Assistant coach Stephane Julien, head of the Sherbrooke bank where Roy plays, oversees the penalty shootout here.
“It’s easier for me because it’s the same as Sherbrooke, so I know what it is,” Roy said. “Just stay focused and respect the game plan.”
When was the last time a country repeated itself as world champion at the World Juniors?
“That was 2009, wasn’t it?” Clarke said with a big smile. “So I was in the building for that. Hoping I can be back in the building.”
Canada won its fifth consecutive title in Ottawa. Clarke attended every game including the gold medal showdown against Sweden.
“It was crazy,” said the Los Angeles Kings defenseman. “I remember the electricity in the building. I remember being outside driving away from the Canadian Tire Center and everyone honked their horns. Everybody has the Canadian flags out their windows and stuff like that. Those were about the first memories I have. It was the first realization that this is what I want to do with my life. It’s kind of a full circle moment now.”
Wright turns 19 on Thursday.
“Everyone wishes me a happy birthday,” he said with a smile.
Growing up, he always celebrated by watching the World Juniors.
“It’s a bit more special now that I’m actually playing here,” he said. “Winning a gold medal for your country is a special moment, especially for me, given what happened last December [with the COVID cancellation], so I’m really looking forward to tonight. I really want to seize this evening and enjoy the moment.”
Wright has been kept off the goalscoring chart in consecutive games and is still looking for his first equal goal of the tournament. Does he feel due?
“Maybe a little,” he said. “I do a lot of things right, create a lot of chances and play well. Even if I’m not on the top scorer list, I can get involved in other ways. I want to contribute offensively and top the scorer list, but if I don’t, there are other ways I can influence the team.”
Wright, Guenther and Brennan Othmann had a lot of success together at the 2021 U18 World Cup but have yet to really take off as a line in Halifax.
“I don’t think we had our best game yesterday,” said Günther. “The second half of our game was better but there are areas we can build on. It starts with the little things. It starts with being ready, getting the puck back and beating the other team.”
Wright, Othmann and Clarke played together in minor hockey with the Don Mills Flyers. They won the 2019 OHL Cup together and also helped Canada win gold at the 2021 U18 event. Thursday could be their last game as teammates.
“These guys have been with me every step of the way,” Wright said. “Always been there for me. Tonight might be the last time we play together…it’s kind of special that all three of us are here after everything we’ve been through together. We have to go out and make the most of this night and enjoy every second of it.”
Othmann celebrates his 20th birthday on Thursday.
Canada won two challenges from the coach due to goalkeeper interference during the semi-final win. Video coach James Emery and assistant coach Alan Letang radioed assistant coach Brent Kisio on the bench to let staff know the challenges were going to be successful.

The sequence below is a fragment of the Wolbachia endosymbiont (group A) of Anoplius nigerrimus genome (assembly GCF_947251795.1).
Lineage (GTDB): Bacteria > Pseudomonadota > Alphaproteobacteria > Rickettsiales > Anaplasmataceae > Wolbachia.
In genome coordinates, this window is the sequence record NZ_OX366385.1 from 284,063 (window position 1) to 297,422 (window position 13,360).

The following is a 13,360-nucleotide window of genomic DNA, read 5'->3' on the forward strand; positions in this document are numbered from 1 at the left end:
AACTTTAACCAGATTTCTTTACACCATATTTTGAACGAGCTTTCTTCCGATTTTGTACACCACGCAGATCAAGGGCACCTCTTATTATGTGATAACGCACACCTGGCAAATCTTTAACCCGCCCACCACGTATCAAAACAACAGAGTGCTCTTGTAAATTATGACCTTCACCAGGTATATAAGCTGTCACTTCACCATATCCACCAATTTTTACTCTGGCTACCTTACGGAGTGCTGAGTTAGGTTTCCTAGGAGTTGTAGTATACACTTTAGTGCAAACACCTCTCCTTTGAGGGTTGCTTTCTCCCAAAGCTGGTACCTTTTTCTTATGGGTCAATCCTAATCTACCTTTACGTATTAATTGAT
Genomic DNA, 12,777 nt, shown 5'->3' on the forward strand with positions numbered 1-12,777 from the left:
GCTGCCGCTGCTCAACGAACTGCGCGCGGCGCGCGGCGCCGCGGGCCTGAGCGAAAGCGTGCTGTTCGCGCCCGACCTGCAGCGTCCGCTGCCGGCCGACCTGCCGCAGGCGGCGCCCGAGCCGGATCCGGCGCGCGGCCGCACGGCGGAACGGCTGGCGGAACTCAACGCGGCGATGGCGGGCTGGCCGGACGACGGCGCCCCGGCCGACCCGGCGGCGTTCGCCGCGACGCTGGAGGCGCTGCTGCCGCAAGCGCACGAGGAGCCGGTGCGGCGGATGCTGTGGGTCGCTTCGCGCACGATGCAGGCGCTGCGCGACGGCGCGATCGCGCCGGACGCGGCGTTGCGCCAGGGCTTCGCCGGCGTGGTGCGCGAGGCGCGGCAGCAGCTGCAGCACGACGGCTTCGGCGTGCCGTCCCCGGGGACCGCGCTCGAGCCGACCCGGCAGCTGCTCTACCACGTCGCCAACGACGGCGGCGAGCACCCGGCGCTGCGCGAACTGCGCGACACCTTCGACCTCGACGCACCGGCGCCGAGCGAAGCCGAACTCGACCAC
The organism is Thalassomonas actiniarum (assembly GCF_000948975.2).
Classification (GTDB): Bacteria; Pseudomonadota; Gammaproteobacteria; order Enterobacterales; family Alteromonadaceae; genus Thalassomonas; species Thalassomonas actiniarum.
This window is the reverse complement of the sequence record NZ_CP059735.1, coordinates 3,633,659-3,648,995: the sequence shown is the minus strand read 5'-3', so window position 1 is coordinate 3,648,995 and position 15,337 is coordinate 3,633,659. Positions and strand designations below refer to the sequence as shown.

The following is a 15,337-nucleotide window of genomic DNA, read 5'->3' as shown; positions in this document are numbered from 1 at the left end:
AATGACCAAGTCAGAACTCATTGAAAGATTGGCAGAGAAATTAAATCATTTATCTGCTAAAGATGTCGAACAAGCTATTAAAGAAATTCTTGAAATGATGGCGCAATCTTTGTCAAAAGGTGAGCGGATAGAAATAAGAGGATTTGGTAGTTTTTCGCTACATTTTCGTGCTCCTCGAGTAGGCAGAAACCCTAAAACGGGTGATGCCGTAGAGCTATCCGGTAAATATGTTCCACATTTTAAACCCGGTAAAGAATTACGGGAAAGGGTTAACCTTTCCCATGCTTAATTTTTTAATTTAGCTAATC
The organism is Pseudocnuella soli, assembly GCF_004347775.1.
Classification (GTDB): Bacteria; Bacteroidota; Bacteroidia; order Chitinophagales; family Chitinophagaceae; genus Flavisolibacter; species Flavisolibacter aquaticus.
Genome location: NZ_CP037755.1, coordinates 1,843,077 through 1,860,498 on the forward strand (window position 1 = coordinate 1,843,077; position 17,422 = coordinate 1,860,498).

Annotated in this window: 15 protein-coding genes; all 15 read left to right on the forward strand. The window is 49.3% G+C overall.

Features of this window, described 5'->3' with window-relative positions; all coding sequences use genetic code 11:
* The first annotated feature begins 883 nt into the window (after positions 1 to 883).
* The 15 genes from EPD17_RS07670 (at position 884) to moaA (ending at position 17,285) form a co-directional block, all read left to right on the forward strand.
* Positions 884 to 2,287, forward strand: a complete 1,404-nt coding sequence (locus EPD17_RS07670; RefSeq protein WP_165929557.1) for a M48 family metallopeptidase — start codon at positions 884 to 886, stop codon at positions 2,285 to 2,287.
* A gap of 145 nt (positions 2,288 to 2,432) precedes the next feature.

“Brent was in my ear and ultimately it’s my decision,” said head coach Dennis Williams. “But when they’re that confident and Brent tells me they’re 100 percent confident, those are the guys that I trust and go along with. They did a fantastic job of being able to read it so quickly and having the confidence to make those calls. They know the rule book inside and out.”
Canada would have been assessed a game delay penalty in the event of a false challenge.
“Thanks to the guys up there,” Williams said. “We always say it’s a team game and the guys at the top are just as important. Having the confidence to call down were two big swing moments.”
Canada received a video message of support from Pittsburgh Penguins captain Sidney Crosby ahead of Wednesday’s game against the United States.
“It’s pretty cool,” said Wright, who played against Crosby in the NHL that season. “Obviously he’s one of the greatest of all time and also a Canadian legend in hockey. Pretty cool to hear the news from him and to hear he’s cheering us on and watching.”
“Probably everyone’s favorite player growing up in this room,” said Günther. “It’s special to hear from a guy like that. He went through it too.”
Detroit Red Wings general manager Steve Yzerman paid a visit to the team’s locker room to speak with the players ahead of the semifinals showdown.
The ice quality at the Scotiabank Center was not great, which affected Canada’s approach.
“Keep things simple, especially in the neutral zone,” stressed Günther. “They’re a good team. They’ll be good in the transition game like USA were last night. They were quick and turnovers in the neutral zone can hurt you so it’s just a matter of managing and knowing the puck well , when you have.” your options to go. Sometimes you need to cut bait. That’s another good team over there and when they’re solid with their structure we need to cut bait and get in behind them and work on the precheck.
The second break was extended Wednesday night by two minutes to allow arena staff to work on the ice.